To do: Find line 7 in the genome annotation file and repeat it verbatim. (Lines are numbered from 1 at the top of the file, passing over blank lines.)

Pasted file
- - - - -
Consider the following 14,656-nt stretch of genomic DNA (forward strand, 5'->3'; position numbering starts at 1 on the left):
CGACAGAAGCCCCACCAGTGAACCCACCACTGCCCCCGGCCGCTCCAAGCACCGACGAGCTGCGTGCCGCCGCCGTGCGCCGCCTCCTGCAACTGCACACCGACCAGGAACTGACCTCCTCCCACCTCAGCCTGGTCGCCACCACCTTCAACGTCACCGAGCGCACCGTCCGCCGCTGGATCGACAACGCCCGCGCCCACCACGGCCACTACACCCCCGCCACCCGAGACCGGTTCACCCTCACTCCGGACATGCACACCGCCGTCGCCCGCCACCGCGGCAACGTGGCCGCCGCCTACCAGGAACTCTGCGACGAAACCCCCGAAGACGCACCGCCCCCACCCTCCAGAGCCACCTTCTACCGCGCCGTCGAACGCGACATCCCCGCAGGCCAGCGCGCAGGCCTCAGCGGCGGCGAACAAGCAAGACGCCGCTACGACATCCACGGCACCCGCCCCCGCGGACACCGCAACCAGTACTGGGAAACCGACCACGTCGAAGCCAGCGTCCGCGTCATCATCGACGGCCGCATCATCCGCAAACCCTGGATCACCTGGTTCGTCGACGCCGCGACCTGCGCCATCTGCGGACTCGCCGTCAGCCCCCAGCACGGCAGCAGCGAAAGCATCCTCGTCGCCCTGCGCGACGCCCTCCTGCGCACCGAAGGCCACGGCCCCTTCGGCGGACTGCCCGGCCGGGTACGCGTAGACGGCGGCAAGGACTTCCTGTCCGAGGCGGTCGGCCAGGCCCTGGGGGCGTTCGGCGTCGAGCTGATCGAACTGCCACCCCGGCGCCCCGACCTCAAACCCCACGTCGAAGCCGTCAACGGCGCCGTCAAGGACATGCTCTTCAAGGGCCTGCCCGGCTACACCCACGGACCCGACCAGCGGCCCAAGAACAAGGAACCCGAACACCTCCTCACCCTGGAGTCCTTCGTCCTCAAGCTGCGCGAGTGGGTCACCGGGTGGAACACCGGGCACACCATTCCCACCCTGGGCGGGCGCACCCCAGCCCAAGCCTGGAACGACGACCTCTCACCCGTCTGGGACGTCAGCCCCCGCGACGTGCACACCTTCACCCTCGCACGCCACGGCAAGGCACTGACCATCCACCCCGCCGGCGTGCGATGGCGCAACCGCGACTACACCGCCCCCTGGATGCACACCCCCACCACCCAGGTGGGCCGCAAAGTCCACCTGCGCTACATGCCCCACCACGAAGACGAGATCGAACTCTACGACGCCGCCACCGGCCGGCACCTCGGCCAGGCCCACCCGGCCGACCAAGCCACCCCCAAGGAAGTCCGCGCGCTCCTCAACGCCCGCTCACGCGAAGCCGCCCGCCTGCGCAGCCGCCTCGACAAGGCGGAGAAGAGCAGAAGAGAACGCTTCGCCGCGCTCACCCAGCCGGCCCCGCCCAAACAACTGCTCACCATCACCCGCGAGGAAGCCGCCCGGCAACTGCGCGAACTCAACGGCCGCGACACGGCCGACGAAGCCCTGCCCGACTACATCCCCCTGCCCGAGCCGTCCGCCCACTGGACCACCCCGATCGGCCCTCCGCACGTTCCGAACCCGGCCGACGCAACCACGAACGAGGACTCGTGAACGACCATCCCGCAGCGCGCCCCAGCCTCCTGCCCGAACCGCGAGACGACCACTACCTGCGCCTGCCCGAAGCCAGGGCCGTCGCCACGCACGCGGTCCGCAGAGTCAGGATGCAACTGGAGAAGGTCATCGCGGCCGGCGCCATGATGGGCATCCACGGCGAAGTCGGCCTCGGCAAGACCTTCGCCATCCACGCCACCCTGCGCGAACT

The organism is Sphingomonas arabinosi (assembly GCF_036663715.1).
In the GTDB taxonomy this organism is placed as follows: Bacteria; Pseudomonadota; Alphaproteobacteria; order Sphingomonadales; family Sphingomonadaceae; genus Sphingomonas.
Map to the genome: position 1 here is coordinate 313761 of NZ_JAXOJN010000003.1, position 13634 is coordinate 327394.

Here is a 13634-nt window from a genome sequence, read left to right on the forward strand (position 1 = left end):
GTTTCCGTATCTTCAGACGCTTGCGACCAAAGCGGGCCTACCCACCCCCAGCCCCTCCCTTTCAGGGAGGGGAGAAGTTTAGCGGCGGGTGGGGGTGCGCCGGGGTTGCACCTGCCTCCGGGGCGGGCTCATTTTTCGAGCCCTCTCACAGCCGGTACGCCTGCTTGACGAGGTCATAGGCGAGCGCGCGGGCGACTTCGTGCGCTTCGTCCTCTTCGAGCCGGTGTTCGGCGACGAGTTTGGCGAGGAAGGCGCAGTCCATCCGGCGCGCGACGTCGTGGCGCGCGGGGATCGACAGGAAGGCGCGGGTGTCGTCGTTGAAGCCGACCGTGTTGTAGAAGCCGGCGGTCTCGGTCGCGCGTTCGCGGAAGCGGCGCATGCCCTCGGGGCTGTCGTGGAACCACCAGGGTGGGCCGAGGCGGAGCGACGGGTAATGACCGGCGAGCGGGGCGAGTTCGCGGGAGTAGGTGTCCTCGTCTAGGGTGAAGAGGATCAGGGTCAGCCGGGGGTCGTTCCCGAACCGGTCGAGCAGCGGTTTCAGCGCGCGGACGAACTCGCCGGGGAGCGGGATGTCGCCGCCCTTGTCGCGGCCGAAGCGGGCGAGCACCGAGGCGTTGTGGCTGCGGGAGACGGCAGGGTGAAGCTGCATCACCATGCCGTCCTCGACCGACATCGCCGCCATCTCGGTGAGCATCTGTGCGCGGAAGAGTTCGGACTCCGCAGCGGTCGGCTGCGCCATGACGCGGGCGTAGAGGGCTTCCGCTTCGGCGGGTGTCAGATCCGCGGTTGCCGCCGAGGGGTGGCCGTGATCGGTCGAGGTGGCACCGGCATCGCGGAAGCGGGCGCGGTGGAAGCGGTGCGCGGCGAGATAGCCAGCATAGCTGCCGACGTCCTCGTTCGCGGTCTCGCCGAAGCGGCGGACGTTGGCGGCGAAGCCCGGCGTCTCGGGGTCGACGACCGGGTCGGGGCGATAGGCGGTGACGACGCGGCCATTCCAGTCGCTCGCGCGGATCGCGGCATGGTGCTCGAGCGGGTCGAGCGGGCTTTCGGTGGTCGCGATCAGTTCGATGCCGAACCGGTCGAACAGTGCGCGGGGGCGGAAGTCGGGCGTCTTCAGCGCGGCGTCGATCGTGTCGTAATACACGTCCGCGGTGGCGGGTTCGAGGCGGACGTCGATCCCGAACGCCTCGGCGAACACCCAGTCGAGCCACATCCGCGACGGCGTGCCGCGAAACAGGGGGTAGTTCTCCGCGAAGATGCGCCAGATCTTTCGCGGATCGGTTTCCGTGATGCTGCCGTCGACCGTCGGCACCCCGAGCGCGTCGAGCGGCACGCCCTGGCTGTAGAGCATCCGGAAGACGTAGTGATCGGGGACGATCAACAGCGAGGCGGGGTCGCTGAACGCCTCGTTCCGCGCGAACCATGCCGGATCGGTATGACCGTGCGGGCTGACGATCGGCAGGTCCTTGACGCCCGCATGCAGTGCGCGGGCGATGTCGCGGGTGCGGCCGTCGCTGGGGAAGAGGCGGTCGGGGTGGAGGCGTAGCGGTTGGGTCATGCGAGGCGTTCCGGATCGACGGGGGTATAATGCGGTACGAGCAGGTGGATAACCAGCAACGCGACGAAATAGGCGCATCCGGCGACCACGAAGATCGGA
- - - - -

GTTTCCGTATCTTCAGACGCTTGCGACCAAAGCGGGCCTACCCACCCCCAGCCCCTCCCTTTCAGGGAGGGGAGAAGTTTAGCGGCGGGTGGGGGTGCGCCGGGGTTGCACCTGCCTCCGGGGCGGGCTCATTTTTCGAGCCCTCTCACAGCCGGTACGCCTGCTTGACGAGGTCATAGGCGAGCGCGCGGGCGACTTCGTGCGCTTCGTCCTCTTCGAGCCGGTGTTCGGCGACGAGTTTGGCGAGGAAGGCGCAGTCCATCCGGCGCGCGACGTCGTGGCGCGCGGGGATCGACAGGAAGGCGCGGGTGTCGTCGTTGAAGCCGACCGTGTTGTAGAAGCCGGCGGTCTCGGTCGCGCGTTCGCGGAAGCGGCGCATGCCCTCGGGGCTGTCGTGGAACCACCAGGGTGGGCCGAGGCGGAGCGACGGGTAATGACCGGCGAGCGGGGCGAGTTCGCGGGAGTAGGTGTCCTCGTCTAGGGTGAAGAGGATCAGGGTCAGCCGGGGGTCGTTCCCGAACCGGTCGAGCAGCGGTTTCAGCGCGCGGACGAACTCGCCGGGGAGCGGGATGTCGCCGCCCTTGTCGCGGCCGAAGCGGGCGAGCACCGAGGCGTTGTGGCTGCGGGAGACGGCAGGGTGAAGCTGCATCACCATGCCGTCCTCGACCGACATCGCCGCCATCTCGGTGAGCATCTGTGCGCGGAAGAGTTCGGACTCCGCAGCGGTCGGCTGCGCCATGACGCGGGCGTAGAGGGCTTCCGCTTCGGCGGGTGTCAGATCCGCGGTTGCCGCCGAGGGGTGGCCGTGATCGGTCGAGGTGGCACCGGCATCGCGGAAGCGGGCGCGGTGGAAGCGGTGCGCGGCGAGATAGCCAGCATAGCTGCCGACGTCCTCGTTCGCGGTCTCGCCGAAGCGGCGGACGTTGGCGGCGAAGCCCGGCGTCTCGGGGTCGACGACCGGGTCGGGGCGATAGGCGGTGACGACGCGGCCATTCCAGTCGCTCGCGCGGATCGCGGCATGGTGCTCGAGCGGGTCGAGCGGGCTTTCGGTGGTCGCGATCAGTTCGATGCCGAACCGGTCGAACAGTGCGCGGGGGCGGAAGTCGGGCGTCTTCAGCGCGGCGTCGATCGTGTCGTAATACACGTCCGCGGTGGCGGGTTCGAGGCGGACGTCGATCCCGAACGCCTCGGCGAACACCCAGTCGAGCCACATCCGCGACGGCGTGCCGCGAAACAGGGGGTAGTTCTCCGCGAAGATGCGCCAGATCTTTCGCGGATCGGTTTCCGTGATGCTGCCGTCGACCGTCGGCACCCCGAGCGCGTCGAGCGGCACGCCCTGGCTGTAGAGCATCCGGAAGACGTAGTGATCGGGGACGATCAACAGCGAGGCGGGGTCGCTGAACGCCTCGTTCCGCGCGAACCATGCCGGATCGGTATGACCGTGCGGGCTGACGATCGGCAGGTCCTTGACGCCCGCATGCAGTGCGCGGGCGATGTCGCGGGTGCGGCCGTCGCTGGGGAAGAGGCGGTCGGGGTGGAGGCGTAGCGGTTGGGTCATGCGAGGCGTTCCGGATCGACGGGGGTATAATGCGGTACGAGCAGGTGGATAACCAGCAACGCGACGAAATAGGCGCATCCGGCGACCACGAAGATCGGA